Clergy oppose Trempealeau County’s 2nd Amendment Sanctuary resolution


From: The Rev. Valarian Ahles; the Rev. Laurie Skow-Anderson, Bishop of Northwest Synod of Wisconsin (Evangelical Lutheran Church in America); the Rev. Adam Arends; the Rev. John Ashland; the Rev. Chris Boerger, Bishop of La Crosse Area Synod (ELCA); the Rev. Mary Ann Bowman; the Rev. Lois Buchholz; the Rev. Dave Christianson; the Rev. Tom Elliot; the Rev. Mike Hibbs; the Rev. Elizabeth Howe, assistant to the Bishop of La Crosse Area Synod (ELCA); the Rev. Joe Iverson; the Rev. Kary Jonas; the Rev. Peter Jonas; the Rev. Hee-Soo Jung, Bishop of Wisconsin Conference (United Methodist Church); the Rev. Robert MacDougall, Northwest Wisconsin Association (United Church of Christ); the Rev. Cheryl Matthews; the Rev. Karen Ressel; the Rev. Paul Tobison; the Rev. Paul Sannerud; the Rev. Anna Sorenson; the Rev. Luis Paolo Vásquez; the Rev. Barb Certa-Werner, North West District Superintendent (UMC)


We urge the Trempealeau County Board of Supervisors to stand against gun violence and reject the resolution to declare our county a second amendment sanctuary. We support the Second Amendment, and in fact many of us are gun owners who enjoy hunting and recreational shooting. But declaring our county a Second Amendment Sanctuary will not improve the common good or enhance public safety.

Mass shootings command public attention, but every day 109 people die in the United States by firearms. While our neighbors die by suicide, homicide and accidents, our nation is once again engaged in an arms race. Americans purchased 21 million guns in 2020, an all-time high. We will probably buy more in 2021. The arms race we are engaged in today is not against the Soviet Union or the Taliban. We are arming ourselves against each other. We do not think the answer to an epidemic of gun violence, a domestic arms race, and other pressing social problems is more guns.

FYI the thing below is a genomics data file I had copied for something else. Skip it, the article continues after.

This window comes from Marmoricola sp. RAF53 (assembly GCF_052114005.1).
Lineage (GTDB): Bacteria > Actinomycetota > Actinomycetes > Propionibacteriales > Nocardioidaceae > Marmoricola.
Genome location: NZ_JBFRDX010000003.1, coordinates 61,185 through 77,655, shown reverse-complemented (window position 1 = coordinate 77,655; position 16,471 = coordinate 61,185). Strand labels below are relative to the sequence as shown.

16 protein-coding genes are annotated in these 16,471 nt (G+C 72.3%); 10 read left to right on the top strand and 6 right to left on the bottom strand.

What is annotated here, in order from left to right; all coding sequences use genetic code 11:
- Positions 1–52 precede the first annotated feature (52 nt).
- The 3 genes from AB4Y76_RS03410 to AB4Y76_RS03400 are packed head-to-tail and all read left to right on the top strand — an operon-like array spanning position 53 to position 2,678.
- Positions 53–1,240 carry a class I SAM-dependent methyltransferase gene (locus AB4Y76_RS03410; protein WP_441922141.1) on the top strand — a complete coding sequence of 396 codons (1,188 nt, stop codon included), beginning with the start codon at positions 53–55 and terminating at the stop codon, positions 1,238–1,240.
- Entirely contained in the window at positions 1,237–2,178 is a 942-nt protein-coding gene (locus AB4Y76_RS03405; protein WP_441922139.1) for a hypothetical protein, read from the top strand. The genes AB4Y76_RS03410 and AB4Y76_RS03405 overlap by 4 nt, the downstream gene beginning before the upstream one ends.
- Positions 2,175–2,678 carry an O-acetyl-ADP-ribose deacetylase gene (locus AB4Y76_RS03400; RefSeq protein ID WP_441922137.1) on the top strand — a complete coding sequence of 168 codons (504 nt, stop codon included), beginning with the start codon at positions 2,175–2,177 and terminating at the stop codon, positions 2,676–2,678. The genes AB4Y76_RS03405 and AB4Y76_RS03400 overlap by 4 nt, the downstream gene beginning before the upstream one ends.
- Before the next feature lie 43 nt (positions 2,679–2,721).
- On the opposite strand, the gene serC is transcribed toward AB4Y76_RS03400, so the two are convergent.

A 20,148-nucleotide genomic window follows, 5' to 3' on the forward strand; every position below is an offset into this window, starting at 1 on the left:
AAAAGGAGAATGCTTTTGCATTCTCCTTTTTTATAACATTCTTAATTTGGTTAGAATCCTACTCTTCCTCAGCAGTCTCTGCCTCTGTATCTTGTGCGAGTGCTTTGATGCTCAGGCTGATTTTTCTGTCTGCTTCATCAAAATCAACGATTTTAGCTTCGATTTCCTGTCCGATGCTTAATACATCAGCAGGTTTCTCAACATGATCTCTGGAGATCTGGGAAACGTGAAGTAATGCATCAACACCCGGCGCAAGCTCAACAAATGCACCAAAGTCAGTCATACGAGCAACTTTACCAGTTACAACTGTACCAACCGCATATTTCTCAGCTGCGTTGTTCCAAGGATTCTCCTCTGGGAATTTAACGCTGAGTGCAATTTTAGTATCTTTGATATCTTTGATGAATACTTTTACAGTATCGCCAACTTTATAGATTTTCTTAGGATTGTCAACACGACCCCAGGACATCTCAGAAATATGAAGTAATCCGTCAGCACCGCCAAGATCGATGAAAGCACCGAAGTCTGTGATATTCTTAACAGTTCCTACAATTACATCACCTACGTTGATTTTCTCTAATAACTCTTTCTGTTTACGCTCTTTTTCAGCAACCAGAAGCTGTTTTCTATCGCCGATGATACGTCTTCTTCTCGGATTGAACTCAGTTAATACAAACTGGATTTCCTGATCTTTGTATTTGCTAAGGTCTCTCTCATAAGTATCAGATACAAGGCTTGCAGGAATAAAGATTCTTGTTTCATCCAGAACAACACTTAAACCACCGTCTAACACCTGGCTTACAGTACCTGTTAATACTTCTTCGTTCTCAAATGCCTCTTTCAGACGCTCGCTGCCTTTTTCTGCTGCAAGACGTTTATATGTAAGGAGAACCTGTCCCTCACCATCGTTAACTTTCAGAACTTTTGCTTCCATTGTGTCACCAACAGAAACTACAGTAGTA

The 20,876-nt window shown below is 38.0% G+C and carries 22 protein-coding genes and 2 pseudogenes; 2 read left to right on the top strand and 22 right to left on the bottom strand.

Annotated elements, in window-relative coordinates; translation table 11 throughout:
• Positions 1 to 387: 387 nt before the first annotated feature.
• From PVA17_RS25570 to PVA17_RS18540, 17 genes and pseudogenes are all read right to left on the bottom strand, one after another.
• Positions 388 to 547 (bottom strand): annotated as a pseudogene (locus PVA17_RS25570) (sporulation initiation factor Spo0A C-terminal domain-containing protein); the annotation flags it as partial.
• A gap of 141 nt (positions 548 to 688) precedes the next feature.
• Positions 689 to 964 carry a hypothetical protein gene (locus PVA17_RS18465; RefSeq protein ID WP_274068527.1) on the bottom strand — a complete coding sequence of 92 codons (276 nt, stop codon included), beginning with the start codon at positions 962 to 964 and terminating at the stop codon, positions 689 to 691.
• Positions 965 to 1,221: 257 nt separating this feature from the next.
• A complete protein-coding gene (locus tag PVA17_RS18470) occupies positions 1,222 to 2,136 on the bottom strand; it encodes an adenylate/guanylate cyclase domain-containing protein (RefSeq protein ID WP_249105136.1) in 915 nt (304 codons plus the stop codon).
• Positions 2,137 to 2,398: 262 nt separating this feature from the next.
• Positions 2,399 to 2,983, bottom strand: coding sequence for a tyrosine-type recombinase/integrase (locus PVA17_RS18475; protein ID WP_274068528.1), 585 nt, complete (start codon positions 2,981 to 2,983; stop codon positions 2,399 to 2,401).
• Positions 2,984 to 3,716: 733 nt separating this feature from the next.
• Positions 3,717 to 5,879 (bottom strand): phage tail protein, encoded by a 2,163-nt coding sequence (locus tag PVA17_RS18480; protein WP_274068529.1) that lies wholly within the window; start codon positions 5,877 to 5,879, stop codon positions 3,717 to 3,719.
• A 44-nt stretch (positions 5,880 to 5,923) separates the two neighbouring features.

In the Sermon on the Mount, Jesus commands his followers to not retaliate against evildoers and to turn the other cheek when struck. Believers today struggle to discern how we are called to obey this difficult word in relation to the powerful human urge to protect and defend what is dear to us. But at the bare minimum, Jesus’ command convicts and convinces us that the answer to our nation’s and humanity’s most pressing problems is not violence.

One of our most serious reservations about declaring Trempealeau County a Second Amendment Sanctuary is that if the resolution is passed, it will undermine the rule of law and respect for representative government. The sanctuary resolution states that the county will not enforce or fund “unconstitutional laws.” If all 72 counties in Wisconsin enforced only laws which each county determined were constitutional, chaos would ensue and law itself would become meaningless. This is why our courts and not county government must ultimately decide the constitutionality of laws — including firearms laws.

Above all, we call upon our county government not to become captive to the dangerous assumptions which animate this sanctuary resolution — which is that the U.S. and even the state of Wisconsin are somehow grave threats to our way of life, and that Trempealeau County must defend itself against them. Our nation faces critical social problems including creating economic opportunities for the next generation, ensuring that all citizens have access to affordable health care, seeking racial justice and slowing the warming of our planet. Trempealeau County’s government and programs are vitally necessary to address America’s urgent problems at the local level. This sanctuary resolution is not only a distraction, it undermines the national unity of purpose we need to secure a more hopeful future for all people.

We cannot begin to tackle the important problems our county and our nation face if we distrust other Americans so completely that we are convinced our rights and liberties can only be defended at gunpoint. The Second Amendment Sanctuary movement reflects a lack of faith in all three branches of American government. Our constitution was written to form “a more perfect union,” and we need a higher sense of national unity and purpose now more than ever. Lincoln memorably quoted the Bible when he said, “a house divided against itself cannot stand.” It stands to reason that a nation, a state or a county where people are convinced that they have to arm themselves against their neighbors and fellow citizens cannot thrive.


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